Later Lingua Franca
German, or a form of it, was the lingua franca of the Holy Roman Empire, from the time of Charlemagne to the 16th century. After that, it was still considered the language of science well into the beginning of the 20th century, along with some remnants of Latin nomenclature. Some scientific literature is still published simultaneously in English and German. After WWII, German became less politically correct, and more and more work which would have been published only in German was published jointly in German and English, or only in English.
French was the preeminent language of diplomacy from the 17th century until the Treaty of Versailles, in the 20th century, when the Treaty was written both in English and French. It was used internationally for so many purposes that it is still of great importance in international organizations, and of the six languages that are the official languages of the United Nations, it is French and English in which most international documents are written. French was also the language of literature and letters as Latin grew less used.
Spanish grew in importance in the period of world colonization, and still is a lingua franca throughout most of Central and South America, as well as some of the other former Spanish colonies in Africa and some of Asia. As well, it continues to become of greater importance in the United States, as a growing percentage of the American population speaks Spanish as a native tongue.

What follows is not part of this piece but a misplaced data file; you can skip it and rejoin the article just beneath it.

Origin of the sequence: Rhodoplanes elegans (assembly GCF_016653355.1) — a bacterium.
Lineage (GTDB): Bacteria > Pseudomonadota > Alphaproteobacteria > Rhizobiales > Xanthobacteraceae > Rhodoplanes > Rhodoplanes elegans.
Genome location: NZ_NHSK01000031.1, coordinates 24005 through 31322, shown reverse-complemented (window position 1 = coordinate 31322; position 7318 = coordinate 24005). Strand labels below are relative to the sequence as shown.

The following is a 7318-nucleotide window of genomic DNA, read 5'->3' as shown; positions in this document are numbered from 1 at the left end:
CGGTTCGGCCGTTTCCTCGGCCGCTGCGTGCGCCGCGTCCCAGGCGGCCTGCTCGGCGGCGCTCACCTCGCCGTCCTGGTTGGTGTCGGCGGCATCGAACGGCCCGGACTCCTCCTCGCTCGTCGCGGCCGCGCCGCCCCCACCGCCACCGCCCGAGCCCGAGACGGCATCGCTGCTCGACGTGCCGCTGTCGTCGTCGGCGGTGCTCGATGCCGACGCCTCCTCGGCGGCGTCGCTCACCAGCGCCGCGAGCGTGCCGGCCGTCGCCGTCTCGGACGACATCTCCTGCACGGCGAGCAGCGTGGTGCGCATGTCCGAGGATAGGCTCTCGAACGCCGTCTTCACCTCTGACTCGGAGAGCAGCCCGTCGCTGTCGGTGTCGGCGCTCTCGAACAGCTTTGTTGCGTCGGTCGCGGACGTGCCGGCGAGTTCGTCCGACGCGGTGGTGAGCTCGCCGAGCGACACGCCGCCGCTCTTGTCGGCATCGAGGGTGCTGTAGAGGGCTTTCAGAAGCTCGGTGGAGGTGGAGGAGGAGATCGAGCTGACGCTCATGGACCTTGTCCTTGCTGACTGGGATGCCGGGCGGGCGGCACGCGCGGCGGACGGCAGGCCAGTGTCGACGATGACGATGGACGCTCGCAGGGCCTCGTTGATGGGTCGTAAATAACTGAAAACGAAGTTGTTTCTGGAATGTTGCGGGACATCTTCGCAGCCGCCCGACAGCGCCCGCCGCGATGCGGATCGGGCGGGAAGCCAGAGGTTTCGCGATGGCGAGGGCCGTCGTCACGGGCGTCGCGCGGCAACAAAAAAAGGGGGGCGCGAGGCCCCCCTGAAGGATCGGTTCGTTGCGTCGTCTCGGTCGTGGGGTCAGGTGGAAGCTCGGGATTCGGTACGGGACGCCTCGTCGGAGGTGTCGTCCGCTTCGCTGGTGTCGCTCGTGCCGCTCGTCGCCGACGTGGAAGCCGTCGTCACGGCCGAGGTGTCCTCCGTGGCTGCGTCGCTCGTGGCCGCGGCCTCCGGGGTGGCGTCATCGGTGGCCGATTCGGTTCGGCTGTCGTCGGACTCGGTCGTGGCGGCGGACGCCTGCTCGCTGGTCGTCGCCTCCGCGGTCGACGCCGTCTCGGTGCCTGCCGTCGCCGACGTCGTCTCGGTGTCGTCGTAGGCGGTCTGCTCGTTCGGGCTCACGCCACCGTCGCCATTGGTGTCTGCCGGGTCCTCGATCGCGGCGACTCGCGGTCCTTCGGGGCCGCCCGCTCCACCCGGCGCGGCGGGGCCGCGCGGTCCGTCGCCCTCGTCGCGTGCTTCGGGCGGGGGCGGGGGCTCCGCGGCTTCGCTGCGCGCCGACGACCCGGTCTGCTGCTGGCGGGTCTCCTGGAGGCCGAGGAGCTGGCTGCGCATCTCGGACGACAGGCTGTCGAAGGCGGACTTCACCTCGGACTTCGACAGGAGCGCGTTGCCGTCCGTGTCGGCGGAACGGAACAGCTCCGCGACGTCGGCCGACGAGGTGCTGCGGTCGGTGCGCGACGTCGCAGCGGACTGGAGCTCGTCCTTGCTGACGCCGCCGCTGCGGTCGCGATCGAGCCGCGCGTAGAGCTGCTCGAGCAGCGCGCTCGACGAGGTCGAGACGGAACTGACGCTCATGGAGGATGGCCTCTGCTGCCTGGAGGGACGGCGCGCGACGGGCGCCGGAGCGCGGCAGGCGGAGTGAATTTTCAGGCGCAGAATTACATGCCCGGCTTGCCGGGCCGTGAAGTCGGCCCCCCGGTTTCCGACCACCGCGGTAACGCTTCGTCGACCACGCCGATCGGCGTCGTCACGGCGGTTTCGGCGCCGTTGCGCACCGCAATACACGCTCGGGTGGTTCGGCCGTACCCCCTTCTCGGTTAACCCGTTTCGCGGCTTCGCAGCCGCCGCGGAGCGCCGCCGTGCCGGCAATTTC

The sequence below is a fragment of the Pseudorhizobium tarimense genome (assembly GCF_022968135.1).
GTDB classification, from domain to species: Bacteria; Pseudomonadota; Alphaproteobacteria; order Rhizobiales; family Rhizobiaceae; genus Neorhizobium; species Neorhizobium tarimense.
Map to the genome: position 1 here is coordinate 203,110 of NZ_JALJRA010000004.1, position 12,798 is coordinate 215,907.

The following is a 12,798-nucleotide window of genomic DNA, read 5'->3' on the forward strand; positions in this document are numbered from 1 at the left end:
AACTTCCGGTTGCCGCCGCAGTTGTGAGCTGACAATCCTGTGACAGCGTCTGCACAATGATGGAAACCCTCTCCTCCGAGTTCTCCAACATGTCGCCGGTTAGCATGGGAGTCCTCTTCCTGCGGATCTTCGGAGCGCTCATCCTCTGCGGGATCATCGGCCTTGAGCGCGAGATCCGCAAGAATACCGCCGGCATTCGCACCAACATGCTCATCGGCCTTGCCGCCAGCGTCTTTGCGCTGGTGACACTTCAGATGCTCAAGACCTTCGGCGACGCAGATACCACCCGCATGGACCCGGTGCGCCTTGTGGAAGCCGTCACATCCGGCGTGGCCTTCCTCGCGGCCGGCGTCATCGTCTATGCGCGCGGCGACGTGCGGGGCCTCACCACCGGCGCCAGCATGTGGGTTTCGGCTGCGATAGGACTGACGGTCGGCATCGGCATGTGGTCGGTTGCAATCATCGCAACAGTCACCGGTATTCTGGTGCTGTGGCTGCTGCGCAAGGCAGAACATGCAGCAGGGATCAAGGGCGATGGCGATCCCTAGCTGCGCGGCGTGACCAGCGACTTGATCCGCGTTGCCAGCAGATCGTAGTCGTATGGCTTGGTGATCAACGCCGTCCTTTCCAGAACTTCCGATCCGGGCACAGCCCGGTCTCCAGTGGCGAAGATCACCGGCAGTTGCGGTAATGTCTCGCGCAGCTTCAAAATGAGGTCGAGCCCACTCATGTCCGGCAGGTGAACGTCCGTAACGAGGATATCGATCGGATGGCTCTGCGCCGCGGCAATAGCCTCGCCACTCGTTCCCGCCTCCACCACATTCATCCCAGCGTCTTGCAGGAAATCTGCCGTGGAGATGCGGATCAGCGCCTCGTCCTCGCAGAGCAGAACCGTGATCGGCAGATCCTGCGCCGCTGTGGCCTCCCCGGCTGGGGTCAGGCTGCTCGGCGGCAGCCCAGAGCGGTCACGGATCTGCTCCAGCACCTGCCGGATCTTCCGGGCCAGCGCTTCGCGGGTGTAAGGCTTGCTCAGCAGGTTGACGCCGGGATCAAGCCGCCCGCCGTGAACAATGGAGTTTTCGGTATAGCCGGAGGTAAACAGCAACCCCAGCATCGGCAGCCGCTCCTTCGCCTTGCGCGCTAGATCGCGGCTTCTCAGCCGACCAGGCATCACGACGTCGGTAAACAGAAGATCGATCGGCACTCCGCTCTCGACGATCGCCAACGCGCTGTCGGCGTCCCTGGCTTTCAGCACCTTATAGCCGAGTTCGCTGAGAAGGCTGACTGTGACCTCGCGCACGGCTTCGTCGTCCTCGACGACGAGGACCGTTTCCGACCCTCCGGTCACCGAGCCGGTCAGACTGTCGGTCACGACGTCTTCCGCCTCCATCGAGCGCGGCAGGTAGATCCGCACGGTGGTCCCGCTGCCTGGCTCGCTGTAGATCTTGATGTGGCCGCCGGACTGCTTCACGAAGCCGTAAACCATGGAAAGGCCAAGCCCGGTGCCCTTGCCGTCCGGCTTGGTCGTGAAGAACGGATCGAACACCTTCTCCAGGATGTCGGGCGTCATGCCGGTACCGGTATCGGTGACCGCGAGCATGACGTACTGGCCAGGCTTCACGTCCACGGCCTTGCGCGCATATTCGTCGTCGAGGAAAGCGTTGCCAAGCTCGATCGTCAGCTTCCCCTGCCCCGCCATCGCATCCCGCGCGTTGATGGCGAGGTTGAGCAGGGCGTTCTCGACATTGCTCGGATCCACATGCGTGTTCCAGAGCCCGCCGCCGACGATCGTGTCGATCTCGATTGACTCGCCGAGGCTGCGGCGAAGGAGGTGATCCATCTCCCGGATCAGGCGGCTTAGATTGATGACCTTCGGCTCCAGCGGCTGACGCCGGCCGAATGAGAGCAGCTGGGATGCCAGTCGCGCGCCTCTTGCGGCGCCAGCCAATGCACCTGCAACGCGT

Russian was the lingua franca of the USSR, of the Soviet Union - used throughout all the different countries in the USSR. Since the breakdown of the Soviet Union, the number of official speakers has dropped drastically, although that may also be a political decision. It is no longer accepted as the sole lingua franca of the former Soviet Union, and many countries have resorted to English rather than use Russian to communicate between different nations. Some scientific material is also published simultaneously in both Russian and English, and Russian continues to be a presence on the Internet.
Chinese, or its various dialects, was the lingua franca of Asia, and again is as important as it was in the time of the Mandarin Empire. It also is spoken natively by more people than any other language. Through the sheer numbers of people speaking Mandarin and other Chinese dialects, it is growing in significance as a language on the Internet.
Hebrew, which is not a language spoken by a huge portion of the world's inhabitants, remains a lingua franca, as it has since the time of the Romans, and the diaspora of the Jews. It spread throughout Europe and the Middle East as a way for Jews in different countries to communicate with one another despite the languages of the many countries where they were born. It has also stayed important in its role as a lingua franca because of its religious significance.